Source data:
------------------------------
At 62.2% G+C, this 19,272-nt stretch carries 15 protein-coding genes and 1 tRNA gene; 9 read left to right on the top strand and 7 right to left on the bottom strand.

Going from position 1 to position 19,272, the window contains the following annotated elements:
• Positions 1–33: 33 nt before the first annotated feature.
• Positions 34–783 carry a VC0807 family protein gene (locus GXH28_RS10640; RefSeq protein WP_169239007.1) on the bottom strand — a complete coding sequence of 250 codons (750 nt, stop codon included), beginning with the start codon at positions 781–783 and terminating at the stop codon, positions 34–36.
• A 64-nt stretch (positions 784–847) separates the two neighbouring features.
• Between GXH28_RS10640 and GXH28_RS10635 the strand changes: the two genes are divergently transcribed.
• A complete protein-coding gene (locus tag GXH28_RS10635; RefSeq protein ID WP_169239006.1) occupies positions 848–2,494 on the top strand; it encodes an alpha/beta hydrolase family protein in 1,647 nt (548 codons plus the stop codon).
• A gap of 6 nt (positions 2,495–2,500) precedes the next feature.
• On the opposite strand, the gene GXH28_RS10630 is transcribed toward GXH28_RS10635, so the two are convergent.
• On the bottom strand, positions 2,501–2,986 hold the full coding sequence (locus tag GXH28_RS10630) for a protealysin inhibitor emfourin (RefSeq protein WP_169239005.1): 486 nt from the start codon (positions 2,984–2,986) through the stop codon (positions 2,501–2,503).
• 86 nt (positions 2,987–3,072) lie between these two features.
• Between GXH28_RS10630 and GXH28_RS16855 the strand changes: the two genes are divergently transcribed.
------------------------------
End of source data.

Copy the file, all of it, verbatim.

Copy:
At 62.2% G+C, this 19,272-nt stretch carries 15 protein-coding genes and 1 tRNA gene; 9 read left to right on the top strand and 7 right to left on the bottom strand.

Going from position 1 to position 19,272, the window contains the following annotated elements:
• Positions 1–33: 33 nt before the first annotated feature.
• Positions 34–783 carry a VC0807 family protein gene (locus GXH28_RS10640; RefSeq protein WP_169239007.1) on the bottom strand — a complete coding sequence of 250 codons (750 nt, stop codon included), beginning with the start codon at positions 781–783 and terminating at the stop codon, positions 34–36.
• A 64-nt stretch (positions 784–847) separates the two neighbouring features.
• Between GXH28_RS10640 and GXH28_RS10635 the strand changes: the two genes are divergently transcribed.
• A complete protein-coding gene (locus tag GXH28_RS10635; RefSeq protein ID WP_169239006.1) occupies positions 848–2,494 on the top strand; it encodes an alpha/beta hydrolase family protein in 1,647 nt (548 codons plus the stop codon).
• A gap of 6 nt (positions 2,495–2,500) precedes the next feature.
• On the opposite strand, the gene GXH28_RS10630 is transcribed toward GXH28_RS10635, so the two are convergent.
• On the bottom strand, positions 2,501–2,986 hold the full coding sequence (locus tag GXH28_RS10630) for a protealysin inhibitor emfourin (RefSeq protein WP_169239005.1): 486 nt from the start codon (positions 2,984–2,986) through the stop codon (positions 2,501–2,503).
• 86 nt (positions 2,987–3,072) lie between these two features.
• Between GXH28_RS10630 and GXH28_RS16855 the strand changes: the two genes are divergently transcribed.